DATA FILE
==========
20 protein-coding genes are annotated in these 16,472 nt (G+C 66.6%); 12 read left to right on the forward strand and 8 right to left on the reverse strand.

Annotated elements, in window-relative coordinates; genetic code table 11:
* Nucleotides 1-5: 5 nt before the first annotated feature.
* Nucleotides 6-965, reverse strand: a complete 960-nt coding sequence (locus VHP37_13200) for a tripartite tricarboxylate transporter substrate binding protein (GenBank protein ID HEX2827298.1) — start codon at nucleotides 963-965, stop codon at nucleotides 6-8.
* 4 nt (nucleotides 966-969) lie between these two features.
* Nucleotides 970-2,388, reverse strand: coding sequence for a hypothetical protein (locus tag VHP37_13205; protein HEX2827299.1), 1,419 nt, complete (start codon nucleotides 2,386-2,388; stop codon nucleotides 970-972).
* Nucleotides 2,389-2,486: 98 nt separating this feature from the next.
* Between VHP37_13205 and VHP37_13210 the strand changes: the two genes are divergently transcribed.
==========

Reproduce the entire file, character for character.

20 protein-coding genes are annotated in these 16,472 nt (G+C 66.6%); 12 read left to right on the forward strand and 8 right to left on the reverse strand.

Annotated elements, in window-relative coordinates; genetic code table 11:
* Nucleotides 1-5: 5 nt before the first annotated feature.
* Nucleotides 6-965, reverse strand: a complete 960-nt coding sequence (locus VHP37_13200) for a tripartite tricarboxylate transporter substrate binding protein (GenBank protein ID HEX2827298.1) — start codon at nucleotides 963-965, stop codon at nucleotides 6-8.
* 4 nt (nucleotides 966-969) lie between these two features.
* Nucleotides 970-2,388, reverse strand: coding sequence for a hypothetical protein (locus tag VHP37_13205; protein HEX2827299.1), 1,419 nt, complete (start codon nucleotides 2,386-2,388; stop codon nucleotides 970-972).
* Nucleotides 2,389-2,486: 98 nt separating this feature from the next.
* Between VHP37_13205 and VHP37_13210 the strand changes: the two genes are divergently transcribed.